With the rapid expansion of various sharing economy platforms, the government's Black Economy Taskforce has noted that without compulsory reporting, it is difficult for the ATO to gain information on compliance without undertaking targeted audits. Putting formal reporting requirements in place will align Australia with international best practice.

The government has now released draft legislation for consultation to define the scope of compulsory reporting requirements in order to ensure integrity of the tax system and reduce the compliance burden on the ATO.

This new compulsory reporting regime would apply to all operators of an electronic service, including websites, internet portals, apps, gateways, stores and marketplaces. Any platforms that allow sellers and buyers to transact will be required to report information on certain transactions. However, the reporting requirement will generally not apply if the transaction only relates to supply of goods where ownership of the goods is permanently changed, where title of real property is transferred, or the supply is a financial supply.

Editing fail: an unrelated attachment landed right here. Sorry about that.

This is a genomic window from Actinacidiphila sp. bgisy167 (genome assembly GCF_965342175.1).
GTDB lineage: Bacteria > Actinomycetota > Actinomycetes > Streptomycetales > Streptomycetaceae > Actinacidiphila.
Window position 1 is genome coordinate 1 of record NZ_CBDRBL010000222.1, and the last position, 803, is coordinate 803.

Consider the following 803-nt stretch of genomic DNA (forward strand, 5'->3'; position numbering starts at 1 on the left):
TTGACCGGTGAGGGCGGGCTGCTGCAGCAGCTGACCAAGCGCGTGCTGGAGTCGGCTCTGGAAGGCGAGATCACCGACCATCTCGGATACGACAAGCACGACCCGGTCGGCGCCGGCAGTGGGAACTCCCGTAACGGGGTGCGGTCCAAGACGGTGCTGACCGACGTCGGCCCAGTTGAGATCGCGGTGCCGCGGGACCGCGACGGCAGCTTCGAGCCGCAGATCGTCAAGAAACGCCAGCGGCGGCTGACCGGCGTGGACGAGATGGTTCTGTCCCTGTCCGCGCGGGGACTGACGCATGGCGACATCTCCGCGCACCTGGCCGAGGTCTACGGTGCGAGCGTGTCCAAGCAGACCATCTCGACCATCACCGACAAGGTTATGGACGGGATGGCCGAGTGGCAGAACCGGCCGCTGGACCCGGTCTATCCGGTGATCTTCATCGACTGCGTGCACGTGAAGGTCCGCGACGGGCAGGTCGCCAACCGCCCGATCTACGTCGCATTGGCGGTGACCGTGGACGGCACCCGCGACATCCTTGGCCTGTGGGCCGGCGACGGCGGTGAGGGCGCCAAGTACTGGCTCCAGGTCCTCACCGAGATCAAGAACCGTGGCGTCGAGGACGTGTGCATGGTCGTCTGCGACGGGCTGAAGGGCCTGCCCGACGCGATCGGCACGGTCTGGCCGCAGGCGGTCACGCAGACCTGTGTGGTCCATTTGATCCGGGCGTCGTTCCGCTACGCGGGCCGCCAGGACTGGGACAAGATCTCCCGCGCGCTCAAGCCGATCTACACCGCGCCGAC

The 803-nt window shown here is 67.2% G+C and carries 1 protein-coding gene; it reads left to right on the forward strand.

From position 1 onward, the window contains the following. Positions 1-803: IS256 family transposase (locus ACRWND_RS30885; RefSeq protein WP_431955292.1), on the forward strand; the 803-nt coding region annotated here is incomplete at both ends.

Based on the draft legislation, platform operators will be required to report transactions that occur on or after 1 July 2022 if they relate to a ride-sourcing or a short-term accommodation service, unless an exemption applies. From 1 July 2023 all other categories of sharing economy platforms will be required to report, unless an exemption applies.

It's expected that only the aggregate or total transactions relating to a seller over the reporting period will need to be provided; that is, information will not need to be provided on a transactional basis.

The initial reporting is expected to be biannual (1 July to 31 December, and 1 January to 30 June) with electronic service operators required to report the relevant information by 31 January and 31 July respectively.

Learn more about this...


Reminder: super changes for the 2022 financial year